On 29 January 2021, the defendant company pleaded guilty and was sentenced in the Brisbane Magistrates Court for breaching s 699 of the Petroleum and Gas (Production and Safety) Act 2004, having failed to discharge an obligation imposed under the safety management system for the operating plant. The defendant failed to take all reasonable steps to ensure no person or property was exposed to more than an acceptable level of risk. The defendant was convicted and fined $60,000. A conviction was not recorded.
At a coal seam gas well site near Clifford, in the Western Downs Region, the defendant had been engaged as a contractor to clean a separator tank. On 31 January 2019, two employees of the defendant were tasked with cleaning the separator tank by the use of a recycler/combination unit truck fitted with a vacuum tank that was owned by the defendant. The truck had dual functions, as both a vacuum and a high-pressure water jet. When the revolutions of the truck motor were increased, both the vacuum suction hose pressure and the water expulsion pressure from the water jet hose increased.
Shortly after the commencement of the task, the worker controlling the water and suction pressure suddenly, and without notice to the other worker, increased the water pressure on the truck to a point where the other worker was unable to control the water jet hose due. Upon losing control of the hose, the worker was struck by the water hose nozzle and suffered a partial degloving of his face.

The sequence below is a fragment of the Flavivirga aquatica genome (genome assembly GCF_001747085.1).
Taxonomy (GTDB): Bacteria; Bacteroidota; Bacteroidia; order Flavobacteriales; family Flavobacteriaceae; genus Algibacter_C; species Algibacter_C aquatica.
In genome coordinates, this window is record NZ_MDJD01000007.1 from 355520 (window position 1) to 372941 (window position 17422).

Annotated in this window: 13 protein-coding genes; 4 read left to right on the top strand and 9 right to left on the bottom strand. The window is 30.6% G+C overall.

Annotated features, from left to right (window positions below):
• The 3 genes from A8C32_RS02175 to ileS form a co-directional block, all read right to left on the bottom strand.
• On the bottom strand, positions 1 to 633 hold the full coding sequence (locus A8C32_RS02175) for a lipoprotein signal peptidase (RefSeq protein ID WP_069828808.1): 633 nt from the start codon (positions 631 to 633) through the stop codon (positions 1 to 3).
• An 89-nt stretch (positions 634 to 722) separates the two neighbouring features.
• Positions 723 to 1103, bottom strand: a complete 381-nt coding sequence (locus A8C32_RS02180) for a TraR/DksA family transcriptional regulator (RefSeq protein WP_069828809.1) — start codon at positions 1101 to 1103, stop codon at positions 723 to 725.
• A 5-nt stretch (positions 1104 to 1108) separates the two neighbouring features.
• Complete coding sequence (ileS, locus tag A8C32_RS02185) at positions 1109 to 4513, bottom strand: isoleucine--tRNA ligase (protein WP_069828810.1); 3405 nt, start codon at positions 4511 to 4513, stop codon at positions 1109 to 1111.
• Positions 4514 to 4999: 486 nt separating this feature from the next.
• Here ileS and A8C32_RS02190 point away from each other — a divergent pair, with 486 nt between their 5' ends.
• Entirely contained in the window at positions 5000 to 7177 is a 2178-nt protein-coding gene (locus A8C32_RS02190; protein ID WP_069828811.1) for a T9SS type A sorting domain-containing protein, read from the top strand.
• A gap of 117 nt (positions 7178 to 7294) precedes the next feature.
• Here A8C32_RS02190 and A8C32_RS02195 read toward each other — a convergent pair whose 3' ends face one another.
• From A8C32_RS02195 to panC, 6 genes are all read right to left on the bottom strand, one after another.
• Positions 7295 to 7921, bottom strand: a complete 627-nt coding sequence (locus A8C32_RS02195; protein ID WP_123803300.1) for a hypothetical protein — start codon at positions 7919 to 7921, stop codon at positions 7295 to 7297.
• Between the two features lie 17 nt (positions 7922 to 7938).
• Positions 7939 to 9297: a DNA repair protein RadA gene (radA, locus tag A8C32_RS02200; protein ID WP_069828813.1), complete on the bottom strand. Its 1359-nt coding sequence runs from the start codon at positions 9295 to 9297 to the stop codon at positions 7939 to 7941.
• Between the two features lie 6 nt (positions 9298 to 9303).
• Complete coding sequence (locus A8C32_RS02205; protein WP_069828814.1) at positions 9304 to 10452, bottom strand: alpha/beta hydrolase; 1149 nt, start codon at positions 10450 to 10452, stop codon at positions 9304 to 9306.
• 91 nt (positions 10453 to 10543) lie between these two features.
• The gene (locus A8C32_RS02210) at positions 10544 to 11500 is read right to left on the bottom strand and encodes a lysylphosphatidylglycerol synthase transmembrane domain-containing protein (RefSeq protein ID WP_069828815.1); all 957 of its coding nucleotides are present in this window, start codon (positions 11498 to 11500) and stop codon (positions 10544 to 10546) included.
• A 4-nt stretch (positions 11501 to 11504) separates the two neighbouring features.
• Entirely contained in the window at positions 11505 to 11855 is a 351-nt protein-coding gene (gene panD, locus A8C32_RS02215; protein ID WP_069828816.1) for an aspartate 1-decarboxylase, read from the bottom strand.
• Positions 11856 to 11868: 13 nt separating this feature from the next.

The safety management system for the operating plant required the workers to hold current and relevant competencies, qualifications skills and authorities to work when performing high risk work. The worker who operated the truck did not hold the relevant certificate of competency to operate the truck and representatives for the defendant company did not check to confirm that the worker held the relevant certificates to operate prior to commencing the task. Investigators from the Department of Natural Resources, Mines and Energy (now within Resources Safety and Health Queensland) conducted interviews with the employees of the defendant who arranged the task. They admitted that they did not check that the worker held the correct competency.
In sentencing, Magistrate Noel Nunan noted that the workers did not have the required certificate of competency to operate the truck. He considered the defendant’s guilty plea, the fact that the defendant had no previous convictions and that it co-operated with the investigators. Magistrate Nunan also noted that the injury sustained by the worker was a serious workplace injury.
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Section 699 of the Petroleum and Gas (Production and Safety) Act 2004